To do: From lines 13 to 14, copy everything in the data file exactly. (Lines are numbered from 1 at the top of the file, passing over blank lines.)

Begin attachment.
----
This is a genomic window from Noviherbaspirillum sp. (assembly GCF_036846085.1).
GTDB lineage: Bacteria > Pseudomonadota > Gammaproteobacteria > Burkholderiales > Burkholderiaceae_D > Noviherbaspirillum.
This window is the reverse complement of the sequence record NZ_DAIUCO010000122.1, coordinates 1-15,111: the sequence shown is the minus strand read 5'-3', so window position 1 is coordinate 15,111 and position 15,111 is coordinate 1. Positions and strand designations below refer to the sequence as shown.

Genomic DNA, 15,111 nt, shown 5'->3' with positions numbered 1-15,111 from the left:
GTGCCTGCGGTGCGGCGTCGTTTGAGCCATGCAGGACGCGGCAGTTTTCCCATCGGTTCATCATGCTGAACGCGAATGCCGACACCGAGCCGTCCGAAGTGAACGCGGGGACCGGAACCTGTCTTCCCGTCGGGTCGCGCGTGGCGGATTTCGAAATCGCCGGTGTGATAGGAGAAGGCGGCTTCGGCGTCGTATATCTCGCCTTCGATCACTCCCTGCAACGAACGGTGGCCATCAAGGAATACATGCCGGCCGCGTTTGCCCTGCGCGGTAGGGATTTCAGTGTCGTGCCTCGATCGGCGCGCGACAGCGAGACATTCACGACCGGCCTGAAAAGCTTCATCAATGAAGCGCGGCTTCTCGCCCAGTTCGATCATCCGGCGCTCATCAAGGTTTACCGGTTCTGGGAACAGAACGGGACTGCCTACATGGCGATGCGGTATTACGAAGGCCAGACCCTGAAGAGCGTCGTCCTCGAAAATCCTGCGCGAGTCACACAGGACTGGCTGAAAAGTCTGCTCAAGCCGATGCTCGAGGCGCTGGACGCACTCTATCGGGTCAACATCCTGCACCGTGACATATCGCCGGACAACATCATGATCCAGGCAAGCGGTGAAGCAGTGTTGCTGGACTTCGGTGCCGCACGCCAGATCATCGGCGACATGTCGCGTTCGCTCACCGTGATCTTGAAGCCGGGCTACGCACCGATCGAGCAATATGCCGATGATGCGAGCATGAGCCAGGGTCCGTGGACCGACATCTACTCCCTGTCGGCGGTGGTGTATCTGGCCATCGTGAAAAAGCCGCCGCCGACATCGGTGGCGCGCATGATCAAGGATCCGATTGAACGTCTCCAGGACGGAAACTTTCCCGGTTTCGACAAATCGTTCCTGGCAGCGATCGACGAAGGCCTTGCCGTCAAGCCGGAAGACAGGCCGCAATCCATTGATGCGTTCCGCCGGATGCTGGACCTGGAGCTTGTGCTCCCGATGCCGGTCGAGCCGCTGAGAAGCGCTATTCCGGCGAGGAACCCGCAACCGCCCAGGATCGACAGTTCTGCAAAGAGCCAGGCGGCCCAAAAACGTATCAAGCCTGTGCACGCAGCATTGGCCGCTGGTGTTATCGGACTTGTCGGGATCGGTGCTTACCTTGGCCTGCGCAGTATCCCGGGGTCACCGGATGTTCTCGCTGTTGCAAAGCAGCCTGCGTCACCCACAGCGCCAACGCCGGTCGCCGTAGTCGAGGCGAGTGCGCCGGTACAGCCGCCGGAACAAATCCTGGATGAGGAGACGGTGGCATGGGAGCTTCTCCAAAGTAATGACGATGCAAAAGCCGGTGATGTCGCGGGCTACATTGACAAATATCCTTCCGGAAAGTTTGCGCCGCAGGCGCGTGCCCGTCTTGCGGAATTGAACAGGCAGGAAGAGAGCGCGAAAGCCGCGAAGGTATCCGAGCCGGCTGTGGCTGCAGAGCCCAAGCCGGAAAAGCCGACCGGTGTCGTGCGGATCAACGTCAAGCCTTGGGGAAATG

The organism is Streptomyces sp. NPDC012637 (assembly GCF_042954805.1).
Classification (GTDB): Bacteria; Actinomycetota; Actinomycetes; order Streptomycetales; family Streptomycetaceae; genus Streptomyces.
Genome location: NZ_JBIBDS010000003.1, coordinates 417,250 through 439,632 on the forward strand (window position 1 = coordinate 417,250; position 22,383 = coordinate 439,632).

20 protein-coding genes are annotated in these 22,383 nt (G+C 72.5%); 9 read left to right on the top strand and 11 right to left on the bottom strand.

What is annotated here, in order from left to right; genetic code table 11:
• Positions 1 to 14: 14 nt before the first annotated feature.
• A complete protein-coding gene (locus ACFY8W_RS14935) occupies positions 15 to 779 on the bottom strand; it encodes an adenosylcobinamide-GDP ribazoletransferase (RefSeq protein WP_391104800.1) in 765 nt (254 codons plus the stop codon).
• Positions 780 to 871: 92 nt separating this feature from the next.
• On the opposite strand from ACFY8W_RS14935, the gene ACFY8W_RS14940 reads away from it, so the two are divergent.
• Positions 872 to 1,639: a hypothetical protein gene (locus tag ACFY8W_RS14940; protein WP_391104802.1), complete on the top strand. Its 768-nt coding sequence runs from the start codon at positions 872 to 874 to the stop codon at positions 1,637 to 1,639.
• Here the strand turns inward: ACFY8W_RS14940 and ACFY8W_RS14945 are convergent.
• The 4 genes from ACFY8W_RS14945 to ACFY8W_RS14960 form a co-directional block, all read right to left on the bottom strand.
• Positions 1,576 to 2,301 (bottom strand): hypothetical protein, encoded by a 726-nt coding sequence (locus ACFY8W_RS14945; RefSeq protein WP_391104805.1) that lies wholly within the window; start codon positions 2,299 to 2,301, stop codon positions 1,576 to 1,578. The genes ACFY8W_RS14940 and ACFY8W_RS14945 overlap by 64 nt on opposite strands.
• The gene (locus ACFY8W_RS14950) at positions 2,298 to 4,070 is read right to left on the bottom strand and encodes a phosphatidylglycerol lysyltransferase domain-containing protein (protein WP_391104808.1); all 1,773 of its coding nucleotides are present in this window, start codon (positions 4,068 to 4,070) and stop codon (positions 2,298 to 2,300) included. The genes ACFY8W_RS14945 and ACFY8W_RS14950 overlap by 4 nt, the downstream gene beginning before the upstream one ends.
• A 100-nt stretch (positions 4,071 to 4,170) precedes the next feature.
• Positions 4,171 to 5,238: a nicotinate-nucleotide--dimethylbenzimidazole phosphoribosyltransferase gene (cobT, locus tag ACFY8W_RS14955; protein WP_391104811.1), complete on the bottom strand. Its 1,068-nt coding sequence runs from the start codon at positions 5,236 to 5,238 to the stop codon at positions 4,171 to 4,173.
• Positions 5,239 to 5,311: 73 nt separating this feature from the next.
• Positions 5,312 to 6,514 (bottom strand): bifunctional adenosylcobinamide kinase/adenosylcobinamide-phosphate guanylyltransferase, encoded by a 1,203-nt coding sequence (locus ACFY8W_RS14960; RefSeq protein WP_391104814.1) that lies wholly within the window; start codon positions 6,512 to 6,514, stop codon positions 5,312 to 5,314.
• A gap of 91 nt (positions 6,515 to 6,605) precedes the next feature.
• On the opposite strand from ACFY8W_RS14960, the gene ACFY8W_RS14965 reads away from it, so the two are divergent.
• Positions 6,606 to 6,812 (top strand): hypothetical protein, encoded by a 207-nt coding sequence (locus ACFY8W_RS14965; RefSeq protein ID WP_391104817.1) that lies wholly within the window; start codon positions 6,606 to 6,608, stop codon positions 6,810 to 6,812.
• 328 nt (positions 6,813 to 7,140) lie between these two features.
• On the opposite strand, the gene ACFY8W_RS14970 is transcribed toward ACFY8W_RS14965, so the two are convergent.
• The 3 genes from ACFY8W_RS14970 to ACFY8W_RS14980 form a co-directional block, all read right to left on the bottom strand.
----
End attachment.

• Positions 780 to 871: 92 nt separating this feature from the next.
• On the opposite strand from ACFY8W_RS14935, the gene ACFY8W_RS14940 reads away from it, so the two are divergent.